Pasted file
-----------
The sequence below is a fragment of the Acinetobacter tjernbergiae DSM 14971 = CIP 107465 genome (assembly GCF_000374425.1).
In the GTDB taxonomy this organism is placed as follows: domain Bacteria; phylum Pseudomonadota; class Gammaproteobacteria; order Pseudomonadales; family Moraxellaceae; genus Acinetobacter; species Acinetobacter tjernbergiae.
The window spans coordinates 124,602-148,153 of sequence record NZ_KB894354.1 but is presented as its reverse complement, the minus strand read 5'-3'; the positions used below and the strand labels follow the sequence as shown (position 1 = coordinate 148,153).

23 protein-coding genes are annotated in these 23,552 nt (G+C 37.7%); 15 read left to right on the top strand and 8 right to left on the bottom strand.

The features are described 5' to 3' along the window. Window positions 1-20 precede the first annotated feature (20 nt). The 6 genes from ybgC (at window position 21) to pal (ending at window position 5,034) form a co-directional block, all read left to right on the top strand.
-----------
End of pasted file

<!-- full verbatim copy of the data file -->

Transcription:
The sequence below is a fragment of the Acinetobacter tjernbergiae DSM 14971 = CIP 107465 genome (assembly GCF_000374425.1).
In the GTDB taxonomy this organism is placed as follows: domain Bacteria; phylum Pseudomonadota; class Gammaproteobacteria; order Pseudomonadales; family Moraxellaceae; genus Acinetobacter; species Acinetobacter tjernbergiae.
The window spans coordinates 124,602-148,153 of sequence record NZ_KB894354.1 but is presented as its reverse complement, the minus strand read 5'-3'; the positions used below and the strand labels follow the sequence as shown (position 1 = coordinate 148,153).

23 protein-coding genes are annotated in these 23,552 nt (G+C 37.7%); 15 read left to right on the top strand and 8 right to left on the bottom strand.

The features are described 5' to 3' along the window. Window positions 1-20 precede the first annotated feature (20 nt). The 6 genes from ybgC (at window position 21) to pal (ending at window position 5,034) form a co-directional block, all read left to right on the top strand.